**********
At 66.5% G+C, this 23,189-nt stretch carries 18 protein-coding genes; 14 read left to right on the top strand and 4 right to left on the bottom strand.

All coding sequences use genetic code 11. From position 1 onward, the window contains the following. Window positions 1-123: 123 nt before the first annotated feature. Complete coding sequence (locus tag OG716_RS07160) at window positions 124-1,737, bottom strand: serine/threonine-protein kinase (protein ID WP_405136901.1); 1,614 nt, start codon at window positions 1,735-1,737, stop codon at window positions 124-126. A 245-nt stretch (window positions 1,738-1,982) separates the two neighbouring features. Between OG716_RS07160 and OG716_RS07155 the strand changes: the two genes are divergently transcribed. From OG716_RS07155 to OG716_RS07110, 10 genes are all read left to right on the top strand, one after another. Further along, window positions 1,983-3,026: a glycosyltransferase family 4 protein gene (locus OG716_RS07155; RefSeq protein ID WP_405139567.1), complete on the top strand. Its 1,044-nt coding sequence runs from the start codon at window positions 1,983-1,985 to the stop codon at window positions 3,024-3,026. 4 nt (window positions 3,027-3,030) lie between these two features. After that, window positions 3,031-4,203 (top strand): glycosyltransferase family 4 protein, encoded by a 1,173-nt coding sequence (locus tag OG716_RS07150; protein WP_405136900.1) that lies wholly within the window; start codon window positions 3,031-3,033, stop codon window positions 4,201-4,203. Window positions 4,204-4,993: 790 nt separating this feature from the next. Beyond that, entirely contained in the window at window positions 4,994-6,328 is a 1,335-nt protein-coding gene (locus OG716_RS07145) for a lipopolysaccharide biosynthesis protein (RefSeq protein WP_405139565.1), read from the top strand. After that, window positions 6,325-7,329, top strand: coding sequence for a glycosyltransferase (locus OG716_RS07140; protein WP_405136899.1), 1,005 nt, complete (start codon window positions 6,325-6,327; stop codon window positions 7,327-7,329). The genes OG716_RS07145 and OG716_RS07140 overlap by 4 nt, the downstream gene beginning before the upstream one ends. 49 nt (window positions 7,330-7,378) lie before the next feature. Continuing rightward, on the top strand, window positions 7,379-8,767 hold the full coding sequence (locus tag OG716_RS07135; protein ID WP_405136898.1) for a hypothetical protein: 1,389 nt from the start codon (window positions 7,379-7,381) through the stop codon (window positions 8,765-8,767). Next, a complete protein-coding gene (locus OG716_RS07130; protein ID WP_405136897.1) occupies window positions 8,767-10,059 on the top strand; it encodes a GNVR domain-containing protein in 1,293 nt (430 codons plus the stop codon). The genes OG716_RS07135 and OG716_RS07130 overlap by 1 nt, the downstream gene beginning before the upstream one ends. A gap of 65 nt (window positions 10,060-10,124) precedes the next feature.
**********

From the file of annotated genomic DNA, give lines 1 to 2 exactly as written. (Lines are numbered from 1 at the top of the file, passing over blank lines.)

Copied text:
At 66.5% G+C, this 23,189-nt stretch carries 18 protein-coding genes; 14 read left to right on the top strand and 4 right to left on the bottom strand.

All coding sequences use genetic code 11. From position 1 onward, the window contains the following. Window positions 1-123: 123 nt before the first annotated feature. Complete coding sequence (locus tag OG716_RS07160) at window positions 124-1,737, bottom strand: serine/threonine-protein kinase (protein ID WP_405136901.1); 1,614 nt, start codon at window positions 1,735-1,737, stop codon at window positions 124-126. A 245-nt stretch (window positions 1,738-1,982) separates the two neighbouring features. Between OG716_RS07160 and OG716_RS07155 the strand changes: the two genes are divergently transcribed. From OG716_RS07155 to OG716_RS07110, 10 genes are all read left to right on the top strand, one after another. Further along, window positions 1,983-3,026: a glycosyltransferase family 4 protein gene (locus OG716_RS07155; RefSeq protein ID WP_405139567.1), complete on the top strand. Its 1,044-nt coding sequence runs from the start codon at window positions 1,983-1,985 to the stop codon at window positions 3,024-3,026. 4 nt (window positions 3,027-3,030) lie between these two features. After that, window positions 3,031-4,203 (top strand): glycosyltransferase family 4 protein, encoded by a 1,173-nt coding sequence (locus tag OG716_RS07150; protein WP_405136900.1) that lies wholly within the window; start codon window positions 3,031-3,033, stop codon window positions 4,201-4,203. Window positions 4,204-4,993: 790 nt separating this feature from the next. Beyond that, entirely contained in the window at window positions 4,994-6,328 is a 1,335-nt protein-coding gene (locus OG716_RS07145) for a lipopolysaccharide biosynthesis protein (RefSeq protein WP_405139565.1), read from the top strand. After that, window positions 6,325-7,329, top strand: coding sequence for a glycosyltransferase (locus OG716_RS07140; protein WP_405136899.1), 1,005 nt, complete (start codon window positions 6,325-6,327; stop codon window positions 7,327-7,329). The genes OG716_RS07145 and OG716_RS07140 overlap by 4 nt, the downstream gene beginning before the upstream one ends. 49 nt (window positions 7,330-7,378) lie before the next feature. Continuing rightward, on the top strand, window positions 7,379-8,767 hold the full coding sequence (locus tag OG716_RS07135; protein ID WP_405136898.1) for a hypothetical protein: 1,389 nt from the start codon (window positions 7,379-7,381) through the stop codon (window positions 8,765-8,767). Next, a complete protein-coding gene (locus OG716_RS07130; protein ID WP_405136897.1) occupies window positions 8,767-10,059 on the top strand; it encodes a GNVR domain-containing protein in 1,293 nt (430 codons plus the stop codon). The genes OG716_RS07135 and OG716_RS07130 overlap by 1 nt, the downstream gene beginning before the upstream one ends. A gap of 65 nt (window positions 10,060-10,124) precedes the next feature.